Milwaukee poet Mark Zimmermann’s first full-length poetry collection, Impersonations, dazzles with a gallery of pithy portraits written in a novel form. Take, for instance, “Osama bin Laden.”
Islam is all.
Man is made
And as man
is old as sand, so
Islam is oasis.
Islam, one is
dead, one loses
all. Loses all
and is damned.
Zimmermann’s poems are lipograms, a form where one or more letters of the alphabet are deliberately excluded from a work. Perhaps the most famous literary lipogram is A Void, a 1969 French novel by Georges Perec in which the letter “e” is never used.
Zimmermann takes the lipogram one step further by composing first-person narratives using only the letters contained in a literary or historical character’s name. Additionally, three of the poems also double as sonnets (all this, while limited to half the alphabet!).
“The form afforded the kind of creative freedom that can come from working with a constraint that guides one into places they’d not otherwise go,” explains Zimmermann, who teaches humanities and writing courses at the Milwaukee School of Engineering.
The 62 character studies found in Impersonations include 1960s LSD guru Timothy Leary, Walt Disney, Sigmund Freud, an Elvis impersonator, John Wayne, Emily Dickinson, Moby Dick, Hannibal Lecter, and Yeti (I confess to Googling some of the book’s historical subjects).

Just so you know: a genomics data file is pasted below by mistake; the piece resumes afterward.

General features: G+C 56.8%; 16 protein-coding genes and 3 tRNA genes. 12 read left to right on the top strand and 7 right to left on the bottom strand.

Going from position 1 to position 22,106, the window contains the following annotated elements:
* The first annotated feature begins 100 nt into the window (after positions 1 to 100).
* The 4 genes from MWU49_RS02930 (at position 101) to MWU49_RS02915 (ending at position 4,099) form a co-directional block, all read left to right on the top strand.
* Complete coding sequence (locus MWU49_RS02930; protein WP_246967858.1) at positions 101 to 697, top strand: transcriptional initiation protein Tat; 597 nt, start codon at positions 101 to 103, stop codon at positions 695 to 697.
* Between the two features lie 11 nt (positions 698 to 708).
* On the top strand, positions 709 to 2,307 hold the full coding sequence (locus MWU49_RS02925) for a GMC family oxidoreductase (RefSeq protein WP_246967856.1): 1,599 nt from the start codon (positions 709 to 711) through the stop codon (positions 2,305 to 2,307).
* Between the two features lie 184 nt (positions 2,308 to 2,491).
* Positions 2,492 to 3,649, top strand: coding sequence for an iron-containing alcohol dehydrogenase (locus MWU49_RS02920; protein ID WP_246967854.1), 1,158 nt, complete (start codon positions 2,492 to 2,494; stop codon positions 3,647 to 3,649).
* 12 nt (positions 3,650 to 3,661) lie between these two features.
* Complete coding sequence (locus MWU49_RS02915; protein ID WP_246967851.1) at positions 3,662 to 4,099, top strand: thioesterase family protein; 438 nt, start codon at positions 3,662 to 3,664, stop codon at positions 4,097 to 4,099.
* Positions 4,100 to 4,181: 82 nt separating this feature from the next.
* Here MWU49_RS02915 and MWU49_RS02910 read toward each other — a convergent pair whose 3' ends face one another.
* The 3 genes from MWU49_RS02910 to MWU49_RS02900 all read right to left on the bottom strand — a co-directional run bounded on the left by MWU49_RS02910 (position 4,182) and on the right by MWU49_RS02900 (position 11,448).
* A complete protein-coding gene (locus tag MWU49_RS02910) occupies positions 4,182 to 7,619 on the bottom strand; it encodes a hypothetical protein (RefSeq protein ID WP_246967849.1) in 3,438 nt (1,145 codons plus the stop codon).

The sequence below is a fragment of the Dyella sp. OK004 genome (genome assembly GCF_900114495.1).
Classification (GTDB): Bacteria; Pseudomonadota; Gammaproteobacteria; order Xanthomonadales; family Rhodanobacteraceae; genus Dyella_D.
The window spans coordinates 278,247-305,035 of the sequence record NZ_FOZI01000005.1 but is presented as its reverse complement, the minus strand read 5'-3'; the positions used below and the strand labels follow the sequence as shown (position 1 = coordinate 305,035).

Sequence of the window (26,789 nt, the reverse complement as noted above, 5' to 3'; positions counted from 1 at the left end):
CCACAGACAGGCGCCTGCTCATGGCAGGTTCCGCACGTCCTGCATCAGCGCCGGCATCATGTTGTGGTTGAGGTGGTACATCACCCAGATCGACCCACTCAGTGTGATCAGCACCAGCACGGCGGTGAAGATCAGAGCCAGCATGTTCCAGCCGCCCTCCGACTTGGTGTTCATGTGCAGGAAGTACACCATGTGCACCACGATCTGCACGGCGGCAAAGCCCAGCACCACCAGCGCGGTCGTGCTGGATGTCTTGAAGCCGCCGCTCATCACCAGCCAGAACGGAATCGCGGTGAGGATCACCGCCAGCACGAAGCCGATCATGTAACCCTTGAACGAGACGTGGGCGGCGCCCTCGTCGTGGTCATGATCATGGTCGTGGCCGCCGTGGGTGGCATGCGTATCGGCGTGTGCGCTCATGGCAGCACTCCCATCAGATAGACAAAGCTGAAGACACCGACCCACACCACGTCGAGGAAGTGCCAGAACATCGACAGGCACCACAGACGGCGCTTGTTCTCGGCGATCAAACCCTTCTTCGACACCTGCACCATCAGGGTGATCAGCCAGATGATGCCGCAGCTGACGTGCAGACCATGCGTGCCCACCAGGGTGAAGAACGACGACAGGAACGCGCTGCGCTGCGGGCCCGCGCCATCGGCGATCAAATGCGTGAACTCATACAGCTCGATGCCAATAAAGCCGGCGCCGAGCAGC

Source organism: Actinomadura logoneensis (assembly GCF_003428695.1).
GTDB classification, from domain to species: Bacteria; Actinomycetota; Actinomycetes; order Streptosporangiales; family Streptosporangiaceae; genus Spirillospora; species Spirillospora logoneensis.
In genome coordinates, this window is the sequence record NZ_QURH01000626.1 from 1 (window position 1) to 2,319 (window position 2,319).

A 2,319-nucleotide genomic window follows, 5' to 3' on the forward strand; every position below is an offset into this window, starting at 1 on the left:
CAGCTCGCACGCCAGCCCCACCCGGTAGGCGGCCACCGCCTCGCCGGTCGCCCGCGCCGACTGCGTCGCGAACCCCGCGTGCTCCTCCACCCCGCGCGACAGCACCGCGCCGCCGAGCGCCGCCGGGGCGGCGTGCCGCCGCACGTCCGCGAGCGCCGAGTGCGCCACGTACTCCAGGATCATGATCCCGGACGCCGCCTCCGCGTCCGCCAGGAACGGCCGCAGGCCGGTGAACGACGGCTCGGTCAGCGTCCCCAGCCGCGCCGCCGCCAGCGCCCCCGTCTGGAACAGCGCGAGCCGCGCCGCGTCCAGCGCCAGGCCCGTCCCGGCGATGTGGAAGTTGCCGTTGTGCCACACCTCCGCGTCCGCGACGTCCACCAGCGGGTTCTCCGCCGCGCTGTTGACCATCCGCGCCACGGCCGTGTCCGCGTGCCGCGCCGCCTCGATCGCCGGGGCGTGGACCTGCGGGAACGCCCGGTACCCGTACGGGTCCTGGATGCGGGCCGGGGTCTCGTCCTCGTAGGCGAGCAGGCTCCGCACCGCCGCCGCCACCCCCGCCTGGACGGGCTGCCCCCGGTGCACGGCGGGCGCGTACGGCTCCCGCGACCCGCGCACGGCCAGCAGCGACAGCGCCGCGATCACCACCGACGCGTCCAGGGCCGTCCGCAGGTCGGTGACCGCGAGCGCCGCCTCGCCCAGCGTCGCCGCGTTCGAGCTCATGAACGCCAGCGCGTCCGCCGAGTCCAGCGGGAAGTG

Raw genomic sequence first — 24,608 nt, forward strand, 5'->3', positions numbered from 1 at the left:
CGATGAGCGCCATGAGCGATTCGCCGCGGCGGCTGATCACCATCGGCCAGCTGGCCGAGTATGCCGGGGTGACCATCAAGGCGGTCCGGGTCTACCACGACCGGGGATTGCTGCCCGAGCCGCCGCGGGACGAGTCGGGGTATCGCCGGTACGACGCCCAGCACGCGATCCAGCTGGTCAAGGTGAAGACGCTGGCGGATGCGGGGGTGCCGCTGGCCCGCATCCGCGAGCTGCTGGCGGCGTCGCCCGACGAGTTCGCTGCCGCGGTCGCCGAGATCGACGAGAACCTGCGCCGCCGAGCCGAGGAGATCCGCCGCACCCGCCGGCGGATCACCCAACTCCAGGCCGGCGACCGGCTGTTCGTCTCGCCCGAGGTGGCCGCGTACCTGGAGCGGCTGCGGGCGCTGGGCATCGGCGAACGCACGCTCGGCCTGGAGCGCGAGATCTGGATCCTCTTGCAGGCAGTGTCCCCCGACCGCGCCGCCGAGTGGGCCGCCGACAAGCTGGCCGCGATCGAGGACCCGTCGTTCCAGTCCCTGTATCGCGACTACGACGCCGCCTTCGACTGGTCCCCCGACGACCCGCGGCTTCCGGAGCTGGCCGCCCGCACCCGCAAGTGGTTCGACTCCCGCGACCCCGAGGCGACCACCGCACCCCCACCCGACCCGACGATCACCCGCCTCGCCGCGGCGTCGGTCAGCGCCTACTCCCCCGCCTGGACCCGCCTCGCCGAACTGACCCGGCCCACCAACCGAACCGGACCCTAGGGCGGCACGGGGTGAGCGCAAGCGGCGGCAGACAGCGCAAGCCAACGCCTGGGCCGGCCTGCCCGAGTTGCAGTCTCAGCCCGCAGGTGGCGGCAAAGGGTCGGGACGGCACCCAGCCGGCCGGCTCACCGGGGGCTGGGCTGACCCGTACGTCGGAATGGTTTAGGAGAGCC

Composing the bin Laden poem only took Zimmermann a few hours over the course of an afternoon. “I probably spent more time worrying that a careless reader would take it as a put-down of Islam at large than I did actually writing the poem,” he says.
Working with a limited vocabulary isn’t new to Zimmermann. Between 1990 and 2004 he lived in Japan, the Netherlands, Hungary, and Poland, working as a university instructor and freelance journalist and editor. As a second and third language user during those years abroad, Zimmerman experienced linguistic limitations similar to the constraints found in a lipogram, which contributed to his attraction to the form.
The math and magic in these poems reminds me of how numerology (the belief and practice surrounding the spiritual significance of numbers) breaks down the letters in a person’s name to just a single number, which represents a certain personality type.
Having written lipograms, I can testify how (after the grunt work of building a word list), phrases assemble themselves independent of author intent, like crystals forming in a supersaturated solution. Besides a certain inevitability of composition, the form’s narrow parameters render a small (400 or so) vocabulary of similar-sounding words. This process of sonic distillation results in a poem with extraordinarily rich sounds.
“While [my poem] ‘Moby Dick’ took fifteen minutes,” Zimmermann explains, “it wasn’t uncommon to spend 25 or 30 hours on a poem.”
These poems are classic portraits—shorthand guides to the souls of their subjects. For “Donald Trump Sr.” Zimmerman recalls how “the terms of the constraint and the emptiness of the man combined to make composition happen quickly,” adding that he felt as if he “found something that was there all along, as opposed to starting from scratch”:
A small man’s monotonous lot
amounts to a rut on a dull map.
A Trump man’s dollar amount
maps a natural surplus.
A small man prompts no plan
to add onto unsold land.
A Trump man puts
a dollar amount on all land,
touts an all-out proposal:
Ad Plan Dollar Plan